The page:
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Suppose I have two branches of a project IMClient-MacOS and IMClient-Windows, and their code only differs by (let's say) one directory main/. All the other directories contain system-independent code and are interchangeable.

Some workers work on the Windows version, and some work on the MacOS version. How do they prevent overwriting changing into the main/ directory when they merge from their counterparts' branch? Is there a way to merge in Git that will always ignore the OS-dependent directory?

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You can probably solve your problem with git, but your life will be vastly simpler if you put the system-dependent code in different directories and deal with the cross-platform dependencies in the build system (Makefiles or whatever you use). Or is there some good reason I've overlooked to have code from different systems share one directory?

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  • You can do this in git with cherry picking, but that taxes the developers to keep an eye on each others branches. This alternative is much better as in to keep system dependent code as seperate as you can (put in seperate directories, namespaces, switches, etc) and let automatic builds do the rest.
    – Spoike
    Jan 11, 2009 at 8:04
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    In Git, it doesn't matter whether the code shares the same directory or not. This is a good answer if you're using SVN. See gitster's answer.
    – Paul
    Jan 20, 2009 at 1:53
  • though gitster's answer is good, Norman is not talking about using folders for branches as in SVN, @Paul. It's just structuring folders inside the GIT project to separate what Jake wants, rather than using branches. Makes sense for Jake's usage.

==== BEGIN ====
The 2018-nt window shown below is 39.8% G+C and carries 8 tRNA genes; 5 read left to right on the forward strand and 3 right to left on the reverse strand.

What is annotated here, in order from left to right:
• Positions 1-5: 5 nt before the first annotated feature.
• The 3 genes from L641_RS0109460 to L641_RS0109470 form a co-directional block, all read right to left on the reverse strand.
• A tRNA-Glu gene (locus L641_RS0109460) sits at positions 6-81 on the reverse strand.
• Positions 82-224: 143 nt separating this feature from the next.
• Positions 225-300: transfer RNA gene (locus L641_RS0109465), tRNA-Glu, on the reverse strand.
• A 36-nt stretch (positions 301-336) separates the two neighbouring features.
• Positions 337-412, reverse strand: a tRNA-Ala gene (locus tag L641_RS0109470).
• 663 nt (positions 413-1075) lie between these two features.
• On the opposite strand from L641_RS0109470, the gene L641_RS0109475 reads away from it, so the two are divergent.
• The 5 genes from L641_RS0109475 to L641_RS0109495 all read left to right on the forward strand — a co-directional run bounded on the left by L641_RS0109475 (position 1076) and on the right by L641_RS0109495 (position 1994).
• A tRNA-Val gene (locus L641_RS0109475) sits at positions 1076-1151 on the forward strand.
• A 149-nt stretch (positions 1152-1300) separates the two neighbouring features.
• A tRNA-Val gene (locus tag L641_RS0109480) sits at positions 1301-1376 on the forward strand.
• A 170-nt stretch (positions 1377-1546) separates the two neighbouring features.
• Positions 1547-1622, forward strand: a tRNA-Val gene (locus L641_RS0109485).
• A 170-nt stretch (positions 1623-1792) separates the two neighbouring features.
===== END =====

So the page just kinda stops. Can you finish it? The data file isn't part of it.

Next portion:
– cregox
    May 15, 2012 at 18:45
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Do not use just one branch per platform (windows and mac).

Instead, have at least three branches: Generic, windows and mac. The generic branch does not have any system dependent code, and a platform branch does not have any generic code, hence none of the branches will build by itself. Instead, a mac developer always creates a throw-away branch that is a merge between generic and mac in order to build.

Then, develop and commit generic features to generic branch, with associated platform support code on platform branches.

Even better would be to have a single codebase that will be buildable on both platforms by the build system (makefile variables and conditional compilation). Then a mac developer will add a generic feature and platform support code for the new feature only for mac while adding a non-working stub for other platforms, and hand the result to developers on other platforms to fill in the stubs.

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  • Exactly! Structuring the codebase these ways supports collaboration on the project by the separate teams, without them stepping on each other's code.
    – Paul
    Jan 20, 2009 at 1:55
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An alternative to trying to filter merges would be to split the common and OS-specific parts into two repositories. You can then set up the one as a submodule for the other. Whether to have the common part set up as a submodule of the OS specific parts, or the other way around probably depends a bit on where do most of the commits go.

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There's an option for ignore the whole file or directory structure, but then those file won't get added to the repo at all. I think you already know that, by using .gitignore file

What I think is having a separate branch for Windows and OS X's code, as you said. Then you'll merge the change by cherry-picking the code from the other branch (the syntax is git cherry-pick refspec) However, those developers should always watch for a 'change' on other os's branch.

I would also suggest that always make a separate commit for files in main, so that it won't be mix-up when you're cherry-picking the branch.

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